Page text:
The instruments processed in my department help save so many lives every day. These are the very instruments that help us connect with our patients, doctors and others in the operating room. They help patients get a new life. Being part of this is an amazing feeling.
Staying at the forefront of technology
MD Anderson strives to stay at the forefront of advances in technology. As technology improves, my coworkers and I get to expand our abilities and work on newer and more complex instruments. Our department provides us the training we need to expand our knowledge and skills.
Continue reading Why I love working to end cancer.
By Lindsey Garner
The room is quiet. Soft light streams through the shaded windows. A soothing voice breaks the silence and addresses the cancer patients and caregivers sitting on yoga mats.
"Focus on your breath. Inhale deeply and exhale," Smitha Mallaiah says. "Bring in positivity and let go of your tension."
Mallaiah, a mind-body intervention specialist at MD Anderson, leads our Yoga for Health class. This is one of several group classes offered for cancer patients and caregivers at our Integrative Medicine Center. The class teaches gentle stretching, breathing and meditation.
Our mind-body intervention specialists offer practices like yoga and meditation to complement cancer treatment and help improve quality of life for our patients and their families.
Mallaiah's goal is to help people taking her class relax and enjoy mindfulness. She says mindfulness is being in the present moment without judgment and realizing your potential for love and kindness.
Cancer affects patients in many ways, Mallaiah says. They're affected by the disease, treatments and side effects such as fatigue. And they're facing the stress of cancer and still needing to manage work and other aspects of life.
"Mind-body practices such as yoga give people the opportunity to be more accepting of their situation and face it and feel more in control," Mallaiah says. "It also provides great physical benefits."
What our mind-body intervention specialists do
Mallaiah, her mind-body intervention specialist colleagues, Rosalinda Engle and Amie Koronczok, along with Alejandro Chaoul, Ph.D., assistant professor in Palliative, Rehabilitation, and Integrative Medicine, are trained in a variety of mind-body techniques. They work together to promote and model habits of health for our patients, caregivers and employees. Recently, they started a yoga class for pediatric patients in MD Anderson Children's Cancer Hospital.
Continue reading How mind-body intervention specialists help our cancer patients.
By Bryan Frame
In 2011, I was diagnosed with aggressive metastatic prostate cancer. Because of this, my doctors had very little hope I would still be here four years later.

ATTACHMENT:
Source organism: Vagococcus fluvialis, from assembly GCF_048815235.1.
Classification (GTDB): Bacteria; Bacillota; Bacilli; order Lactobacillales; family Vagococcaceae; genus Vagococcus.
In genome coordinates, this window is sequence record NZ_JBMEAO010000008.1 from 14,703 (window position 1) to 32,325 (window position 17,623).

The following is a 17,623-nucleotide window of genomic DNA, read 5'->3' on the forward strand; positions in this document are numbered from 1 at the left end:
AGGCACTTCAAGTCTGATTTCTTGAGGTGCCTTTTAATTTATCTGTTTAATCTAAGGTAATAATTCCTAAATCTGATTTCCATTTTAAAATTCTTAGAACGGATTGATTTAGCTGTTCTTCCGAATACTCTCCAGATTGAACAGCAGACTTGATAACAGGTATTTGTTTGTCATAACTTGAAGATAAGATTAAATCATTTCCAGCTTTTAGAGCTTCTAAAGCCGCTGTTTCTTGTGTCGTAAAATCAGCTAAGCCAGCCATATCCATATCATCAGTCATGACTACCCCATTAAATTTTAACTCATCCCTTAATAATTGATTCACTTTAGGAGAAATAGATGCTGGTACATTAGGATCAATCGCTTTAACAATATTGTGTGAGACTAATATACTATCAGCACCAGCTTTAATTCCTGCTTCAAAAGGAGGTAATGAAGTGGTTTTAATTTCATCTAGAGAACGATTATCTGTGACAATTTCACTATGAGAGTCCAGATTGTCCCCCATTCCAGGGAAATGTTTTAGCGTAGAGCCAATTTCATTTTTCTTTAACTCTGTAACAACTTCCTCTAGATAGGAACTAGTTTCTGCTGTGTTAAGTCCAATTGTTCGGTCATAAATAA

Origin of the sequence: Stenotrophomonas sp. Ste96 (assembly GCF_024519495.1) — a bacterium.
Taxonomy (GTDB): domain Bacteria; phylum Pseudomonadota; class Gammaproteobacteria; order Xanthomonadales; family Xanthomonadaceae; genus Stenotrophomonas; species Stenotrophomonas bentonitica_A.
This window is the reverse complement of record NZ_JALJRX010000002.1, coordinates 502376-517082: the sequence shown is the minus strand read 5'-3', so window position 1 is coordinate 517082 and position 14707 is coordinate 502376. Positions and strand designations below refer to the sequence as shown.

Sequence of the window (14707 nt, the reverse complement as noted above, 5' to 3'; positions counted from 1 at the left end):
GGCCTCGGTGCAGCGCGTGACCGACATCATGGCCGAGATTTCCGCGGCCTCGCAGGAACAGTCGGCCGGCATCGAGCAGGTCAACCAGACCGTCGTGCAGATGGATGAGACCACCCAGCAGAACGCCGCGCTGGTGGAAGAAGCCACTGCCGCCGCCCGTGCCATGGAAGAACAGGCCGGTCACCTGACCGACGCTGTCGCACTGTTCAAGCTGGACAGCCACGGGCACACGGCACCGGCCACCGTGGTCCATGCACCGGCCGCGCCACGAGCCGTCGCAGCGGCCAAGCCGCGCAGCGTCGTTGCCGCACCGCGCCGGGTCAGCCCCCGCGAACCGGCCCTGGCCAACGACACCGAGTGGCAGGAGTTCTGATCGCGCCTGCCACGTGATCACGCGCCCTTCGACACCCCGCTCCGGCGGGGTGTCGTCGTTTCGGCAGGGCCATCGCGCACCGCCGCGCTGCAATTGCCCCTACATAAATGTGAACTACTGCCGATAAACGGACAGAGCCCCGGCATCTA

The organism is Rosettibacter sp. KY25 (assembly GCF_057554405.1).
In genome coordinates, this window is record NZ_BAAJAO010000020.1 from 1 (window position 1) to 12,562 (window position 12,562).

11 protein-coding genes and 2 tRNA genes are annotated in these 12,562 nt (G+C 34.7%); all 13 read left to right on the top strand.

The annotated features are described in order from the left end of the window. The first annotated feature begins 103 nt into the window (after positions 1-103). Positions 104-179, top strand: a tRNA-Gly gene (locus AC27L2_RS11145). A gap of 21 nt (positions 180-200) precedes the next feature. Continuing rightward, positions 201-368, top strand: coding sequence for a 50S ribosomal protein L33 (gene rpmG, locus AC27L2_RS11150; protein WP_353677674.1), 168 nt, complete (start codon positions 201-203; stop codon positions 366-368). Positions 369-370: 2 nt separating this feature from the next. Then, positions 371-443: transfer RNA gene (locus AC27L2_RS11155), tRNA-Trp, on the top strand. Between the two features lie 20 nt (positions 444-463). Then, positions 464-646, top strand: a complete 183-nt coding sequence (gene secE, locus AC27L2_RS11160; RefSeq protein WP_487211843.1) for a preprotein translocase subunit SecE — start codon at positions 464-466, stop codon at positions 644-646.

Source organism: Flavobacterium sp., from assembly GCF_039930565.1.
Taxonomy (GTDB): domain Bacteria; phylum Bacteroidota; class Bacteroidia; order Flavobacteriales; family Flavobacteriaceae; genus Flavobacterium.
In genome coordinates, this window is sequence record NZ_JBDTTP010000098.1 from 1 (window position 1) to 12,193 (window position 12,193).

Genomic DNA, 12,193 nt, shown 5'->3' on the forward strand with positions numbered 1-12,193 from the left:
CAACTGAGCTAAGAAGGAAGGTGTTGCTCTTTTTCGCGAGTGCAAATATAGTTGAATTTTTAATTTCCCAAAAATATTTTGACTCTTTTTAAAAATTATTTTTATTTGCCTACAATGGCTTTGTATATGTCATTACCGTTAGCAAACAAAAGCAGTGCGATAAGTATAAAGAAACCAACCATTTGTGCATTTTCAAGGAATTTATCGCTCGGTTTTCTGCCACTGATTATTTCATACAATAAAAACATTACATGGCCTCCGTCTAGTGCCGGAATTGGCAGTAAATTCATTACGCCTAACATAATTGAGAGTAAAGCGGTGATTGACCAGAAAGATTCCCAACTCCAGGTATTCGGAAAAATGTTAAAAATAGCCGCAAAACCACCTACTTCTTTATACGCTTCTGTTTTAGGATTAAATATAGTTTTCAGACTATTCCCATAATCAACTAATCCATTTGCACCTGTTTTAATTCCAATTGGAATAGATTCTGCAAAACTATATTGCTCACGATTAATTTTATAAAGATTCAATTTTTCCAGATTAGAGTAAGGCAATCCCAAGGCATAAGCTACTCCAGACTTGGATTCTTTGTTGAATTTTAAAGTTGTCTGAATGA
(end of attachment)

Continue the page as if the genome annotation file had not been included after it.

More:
But after hormone treatments, injections, a radical prostectomy and lymphectomy to treat my metastatic prostate cancer, I'm still here. Not only that, but my doctor, Ana Aparicio, M.D., tells me I have reasons to hope.
Finding hope at MD Anderson after my metastatic diagnosis
Dr. Aparicio told me there are two immunotherapy treatments coming down the pike that could be game-changers for metastatic prostate cancer patients like me. They are in the last stages of clinical trials and are showing very encouraging results. Prostate cancer treatment is progressing at a very rapid pace. The longer I'm alive, the greater the chances that more therapies can benefit me.
Because of my prolonged successful time on hormone therapy, Dr. Aparicio indicated that I may respond well to other treatments.
Continue reading After a terminal, metastatic diagnosis: Planning a longer life.
By Lindsay Lewis
As a nurse right out of school, Carlos Hernandez knows it can take time to master the skills needed to become a good nurse.
"New nurses come to work every day hoping to learn something new, build trust with our teams and become comfortable with our practice," says Hernandez, a clinical nurse on our stem cell transplant unit. "But what we really need is confidence -- and to know that we're making a difference for our patients."
To help build that confidence and ensure that our patients are getting the best care possible, MD Anderson has started a simulation training program. It gives new nurses role-playing situations with real patients.
"It's really important that we give our new nurses a way to develop relationship-building and communication skills with patients early in their nursing careers," says Kelly LaFrentz, who manages the program.
A new approach for training nurses
The simulation program is designed to bridge the gap between what new nurses learn in school and what they experience at patients' bedsides. It gives nurses a safe environment to run through real-life scenarios and gain valuable feedback.
"You don't know what you don't know until you've been through it," says James Cavalier, Jr., who runs the simulation center. "With this type of learning, nurses are able to identify their own opportunities for improvement as well as validate what they're doing right. It quickly builds their confidence."